Bob Fowler witnessed baseball history
Fowler, a witness to baseball history, died Thursday after a 2 1/2 -year battle with Lou Gehrig's disease. He was 69.
Born in Detroit, Fowler graduated from Albion College and started his career at a small newspaper in Royal Oak, Mich. He later moved to Minnesota to cover the Twins and the Vikings. He was a lifetime member of the Baseball Writers Association of America, which elects players to the Baseball Hall of Fame, and took his voting privileges seriously.
"The debates we had around our house, some of them were legendary," said eldest son Rob Fowler of New Hartford, N.Y.
Al Kaline, Rod Carew, Cal Ripken Jr. -- "he saw them all," his son said.
Fowler especially loved the sports world of the 1960s and 1970s, before the wage gap developed between athletes and the writers who covered them. Players would eat dinner at his house, managers would invite reporters to grab a bite to eat after the game and teams would give him season tickets so he could bring his family to the games.
"We would just stay in the stands and wait for him to file his story," his son recalled. "Back in the day, everybody was sort of one big group that traveled together and did their job."
While Fowler was covering spring training in Florida -- and bemoaning the costs of heating his home in frigid Minnesota -- he was recruited by the Orlando Sentinel. Central Florida had no baseball team, so Fowler covered golf, and occasionally wrote profiles about famous baseball players who lived in the area.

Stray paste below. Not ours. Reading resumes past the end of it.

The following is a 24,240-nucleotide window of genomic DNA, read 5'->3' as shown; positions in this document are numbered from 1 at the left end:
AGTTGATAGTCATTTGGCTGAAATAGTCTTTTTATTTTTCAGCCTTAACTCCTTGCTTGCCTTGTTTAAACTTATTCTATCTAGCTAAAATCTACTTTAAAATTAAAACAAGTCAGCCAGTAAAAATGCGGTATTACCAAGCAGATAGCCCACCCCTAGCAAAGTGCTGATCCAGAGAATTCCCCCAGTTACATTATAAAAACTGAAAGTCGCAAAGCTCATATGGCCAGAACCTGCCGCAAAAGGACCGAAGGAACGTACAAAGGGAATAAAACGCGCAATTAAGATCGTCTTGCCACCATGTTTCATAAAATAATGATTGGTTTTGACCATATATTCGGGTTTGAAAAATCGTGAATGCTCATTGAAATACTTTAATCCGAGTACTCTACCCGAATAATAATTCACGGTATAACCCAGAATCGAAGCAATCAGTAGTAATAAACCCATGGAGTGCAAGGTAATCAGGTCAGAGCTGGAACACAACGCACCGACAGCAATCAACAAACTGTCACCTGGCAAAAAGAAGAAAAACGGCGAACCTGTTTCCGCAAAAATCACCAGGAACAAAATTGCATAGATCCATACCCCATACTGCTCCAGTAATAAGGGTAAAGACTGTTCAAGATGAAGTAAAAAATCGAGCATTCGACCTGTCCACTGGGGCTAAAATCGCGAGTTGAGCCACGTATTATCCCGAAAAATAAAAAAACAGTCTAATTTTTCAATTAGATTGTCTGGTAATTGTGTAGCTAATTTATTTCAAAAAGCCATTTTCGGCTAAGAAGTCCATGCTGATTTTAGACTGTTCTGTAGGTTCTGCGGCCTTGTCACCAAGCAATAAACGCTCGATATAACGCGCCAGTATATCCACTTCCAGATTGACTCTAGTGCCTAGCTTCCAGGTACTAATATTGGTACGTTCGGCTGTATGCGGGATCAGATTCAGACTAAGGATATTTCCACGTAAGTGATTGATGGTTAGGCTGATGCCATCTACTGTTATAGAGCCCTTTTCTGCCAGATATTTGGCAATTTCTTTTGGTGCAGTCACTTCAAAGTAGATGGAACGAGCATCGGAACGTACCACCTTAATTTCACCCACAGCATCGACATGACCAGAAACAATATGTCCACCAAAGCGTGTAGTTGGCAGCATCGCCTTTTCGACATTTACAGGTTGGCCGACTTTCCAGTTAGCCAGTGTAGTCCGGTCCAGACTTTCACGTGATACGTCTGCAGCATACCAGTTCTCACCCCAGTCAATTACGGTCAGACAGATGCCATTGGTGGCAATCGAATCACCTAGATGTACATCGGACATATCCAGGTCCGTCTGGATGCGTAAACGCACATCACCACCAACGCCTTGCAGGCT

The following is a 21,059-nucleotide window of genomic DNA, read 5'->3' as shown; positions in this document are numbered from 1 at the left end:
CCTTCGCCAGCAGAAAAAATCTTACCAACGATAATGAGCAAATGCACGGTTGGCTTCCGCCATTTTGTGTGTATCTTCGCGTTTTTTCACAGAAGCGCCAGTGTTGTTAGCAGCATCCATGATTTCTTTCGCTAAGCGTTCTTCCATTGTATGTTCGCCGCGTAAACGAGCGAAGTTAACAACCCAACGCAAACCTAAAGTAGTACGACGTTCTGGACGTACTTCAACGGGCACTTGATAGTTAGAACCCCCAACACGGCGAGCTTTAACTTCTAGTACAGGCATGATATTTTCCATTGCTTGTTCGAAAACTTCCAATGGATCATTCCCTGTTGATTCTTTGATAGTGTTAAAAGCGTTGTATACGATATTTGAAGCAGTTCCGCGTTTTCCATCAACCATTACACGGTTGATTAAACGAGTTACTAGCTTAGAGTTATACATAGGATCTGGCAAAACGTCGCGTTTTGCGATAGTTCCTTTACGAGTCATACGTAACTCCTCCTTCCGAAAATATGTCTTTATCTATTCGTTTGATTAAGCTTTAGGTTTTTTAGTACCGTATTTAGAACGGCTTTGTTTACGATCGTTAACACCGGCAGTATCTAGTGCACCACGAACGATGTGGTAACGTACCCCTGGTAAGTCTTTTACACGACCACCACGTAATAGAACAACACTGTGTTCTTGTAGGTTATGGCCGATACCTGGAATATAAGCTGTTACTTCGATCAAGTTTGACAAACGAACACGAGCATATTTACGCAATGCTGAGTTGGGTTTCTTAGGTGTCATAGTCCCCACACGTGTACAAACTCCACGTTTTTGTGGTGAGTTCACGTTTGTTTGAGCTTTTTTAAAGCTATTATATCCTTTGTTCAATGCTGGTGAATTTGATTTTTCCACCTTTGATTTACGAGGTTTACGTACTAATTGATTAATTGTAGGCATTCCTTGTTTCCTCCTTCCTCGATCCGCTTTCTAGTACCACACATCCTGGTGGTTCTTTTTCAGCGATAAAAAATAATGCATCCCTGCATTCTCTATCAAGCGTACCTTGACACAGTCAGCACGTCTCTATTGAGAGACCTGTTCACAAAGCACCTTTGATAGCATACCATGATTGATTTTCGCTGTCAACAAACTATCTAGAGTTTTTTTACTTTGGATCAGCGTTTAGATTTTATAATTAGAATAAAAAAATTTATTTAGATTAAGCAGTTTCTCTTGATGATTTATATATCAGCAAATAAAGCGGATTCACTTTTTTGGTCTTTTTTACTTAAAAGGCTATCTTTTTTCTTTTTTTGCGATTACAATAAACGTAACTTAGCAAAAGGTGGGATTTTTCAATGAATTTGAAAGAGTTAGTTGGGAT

"He was a veteran, respected writer before he came to Orlando," said Larry Guest, the former sports editor and columnist who recruited Fowler. "He certainly raised the legitimacy of our staff at the time."
After several years, Fowler pursued a baseball dream: He and a business partner headed a purchase of the Utica Blue Sox, a short-season A Team in the New York-Penn League. He put together a group of investors and became the team's owner and operator in time for the 1985 season.
When he saw the field, he later recalled, it looked like "the Dogpatch of baseball."
The endeavor evolved into a family business, and eventually gained an affiliation with major-league teams such as the Florida Marlins and the Philadelphia Phillies. Fowler became president of the Chamber of Commerce in Utica, a small town in New York.
In 2001, the family sold the franchise to Ripken, who was building a baseball stadium in his hometown of Aberdeen, Md., and needed a viable pro team to play there.
After he sold the franchise, Fowler returned to Clermont to enjoy retirement with his wife of 45 years, Patricia.
In addition to his wife and son Robert, Fowler is survived by son Peter Fowler of Orlando; brother, Tom Fowler of Tampa; and two grandchildren.
Becker Funeral Home, Clermont, is handling arrangements.